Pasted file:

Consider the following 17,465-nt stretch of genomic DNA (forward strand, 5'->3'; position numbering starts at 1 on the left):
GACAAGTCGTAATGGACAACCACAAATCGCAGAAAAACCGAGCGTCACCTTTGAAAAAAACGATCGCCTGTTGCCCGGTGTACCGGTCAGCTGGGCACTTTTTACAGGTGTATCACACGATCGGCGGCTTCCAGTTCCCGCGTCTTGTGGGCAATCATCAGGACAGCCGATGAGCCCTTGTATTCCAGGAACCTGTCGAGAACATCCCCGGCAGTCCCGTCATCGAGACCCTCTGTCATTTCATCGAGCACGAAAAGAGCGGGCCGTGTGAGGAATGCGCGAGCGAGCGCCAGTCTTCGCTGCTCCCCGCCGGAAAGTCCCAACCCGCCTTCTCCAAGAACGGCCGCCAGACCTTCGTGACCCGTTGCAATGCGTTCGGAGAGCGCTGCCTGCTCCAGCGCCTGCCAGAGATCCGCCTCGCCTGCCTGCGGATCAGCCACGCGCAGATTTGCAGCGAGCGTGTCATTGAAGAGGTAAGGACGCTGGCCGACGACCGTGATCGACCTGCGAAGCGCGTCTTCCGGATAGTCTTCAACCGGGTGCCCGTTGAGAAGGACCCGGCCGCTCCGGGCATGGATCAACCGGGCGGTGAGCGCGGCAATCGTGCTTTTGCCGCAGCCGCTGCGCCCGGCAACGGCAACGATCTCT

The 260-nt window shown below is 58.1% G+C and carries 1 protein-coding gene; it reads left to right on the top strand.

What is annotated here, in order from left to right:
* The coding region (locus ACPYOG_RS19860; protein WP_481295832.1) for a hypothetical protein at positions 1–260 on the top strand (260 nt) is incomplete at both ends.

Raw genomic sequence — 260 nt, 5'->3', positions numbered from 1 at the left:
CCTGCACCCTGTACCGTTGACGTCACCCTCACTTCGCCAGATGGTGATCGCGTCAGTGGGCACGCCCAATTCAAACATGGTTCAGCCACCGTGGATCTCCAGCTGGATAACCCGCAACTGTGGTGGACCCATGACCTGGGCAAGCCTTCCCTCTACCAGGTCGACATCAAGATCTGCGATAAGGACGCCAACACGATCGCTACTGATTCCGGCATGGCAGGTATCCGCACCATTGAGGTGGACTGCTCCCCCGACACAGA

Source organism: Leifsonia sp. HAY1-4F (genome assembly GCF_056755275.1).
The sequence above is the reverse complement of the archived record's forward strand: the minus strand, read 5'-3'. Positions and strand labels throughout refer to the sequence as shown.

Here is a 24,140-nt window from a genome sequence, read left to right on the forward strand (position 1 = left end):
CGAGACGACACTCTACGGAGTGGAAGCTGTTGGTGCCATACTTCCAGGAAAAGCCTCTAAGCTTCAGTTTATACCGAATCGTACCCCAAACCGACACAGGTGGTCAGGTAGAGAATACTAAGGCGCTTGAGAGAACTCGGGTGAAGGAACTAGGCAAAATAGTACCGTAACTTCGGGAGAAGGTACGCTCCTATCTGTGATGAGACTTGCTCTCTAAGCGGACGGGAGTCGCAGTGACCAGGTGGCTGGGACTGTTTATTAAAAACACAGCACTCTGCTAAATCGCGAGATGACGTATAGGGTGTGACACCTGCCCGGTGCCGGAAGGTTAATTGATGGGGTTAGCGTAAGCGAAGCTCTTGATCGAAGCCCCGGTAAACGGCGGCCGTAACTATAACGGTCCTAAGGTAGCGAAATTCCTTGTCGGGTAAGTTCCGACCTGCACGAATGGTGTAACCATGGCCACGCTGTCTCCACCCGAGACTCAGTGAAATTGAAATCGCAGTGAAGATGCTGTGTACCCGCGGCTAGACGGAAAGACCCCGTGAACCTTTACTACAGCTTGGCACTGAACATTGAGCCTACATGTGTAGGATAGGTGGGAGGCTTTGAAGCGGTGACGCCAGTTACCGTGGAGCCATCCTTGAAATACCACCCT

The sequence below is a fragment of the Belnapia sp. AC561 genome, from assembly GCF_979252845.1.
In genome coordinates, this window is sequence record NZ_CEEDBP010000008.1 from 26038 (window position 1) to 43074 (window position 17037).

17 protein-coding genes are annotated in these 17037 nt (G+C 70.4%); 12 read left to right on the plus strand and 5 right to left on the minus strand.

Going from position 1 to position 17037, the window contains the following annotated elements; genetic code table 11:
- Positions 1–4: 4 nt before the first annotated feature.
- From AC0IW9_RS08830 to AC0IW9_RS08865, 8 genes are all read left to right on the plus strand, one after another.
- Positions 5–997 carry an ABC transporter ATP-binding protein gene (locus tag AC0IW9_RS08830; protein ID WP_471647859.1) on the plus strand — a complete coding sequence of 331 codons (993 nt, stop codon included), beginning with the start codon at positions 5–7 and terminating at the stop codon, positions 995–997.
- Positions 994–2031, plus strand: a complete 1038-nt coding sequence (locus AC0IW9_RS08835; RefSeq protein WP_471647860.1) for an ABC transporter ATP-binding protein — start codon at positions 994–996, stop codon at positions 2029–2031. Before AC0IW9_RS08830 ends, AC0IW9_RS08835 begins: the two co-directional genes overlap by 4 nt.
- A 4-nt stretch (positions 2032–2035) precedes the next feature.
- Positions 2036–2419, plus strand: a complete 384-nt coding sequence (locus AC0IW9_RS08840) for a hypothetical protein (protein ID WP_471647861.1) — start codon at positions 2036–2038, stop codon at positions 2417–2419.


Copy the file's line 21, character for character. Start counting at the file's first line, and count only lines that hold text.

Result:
- Positions 2036–2419, plus strand: a complete 384-nt coding sequence (locus AC0IW9_RS08840) for a hypothetical protein (protein ID WP_471647861.1) — start codon at positions 2036–2038, stop codon at positions 2417–2419.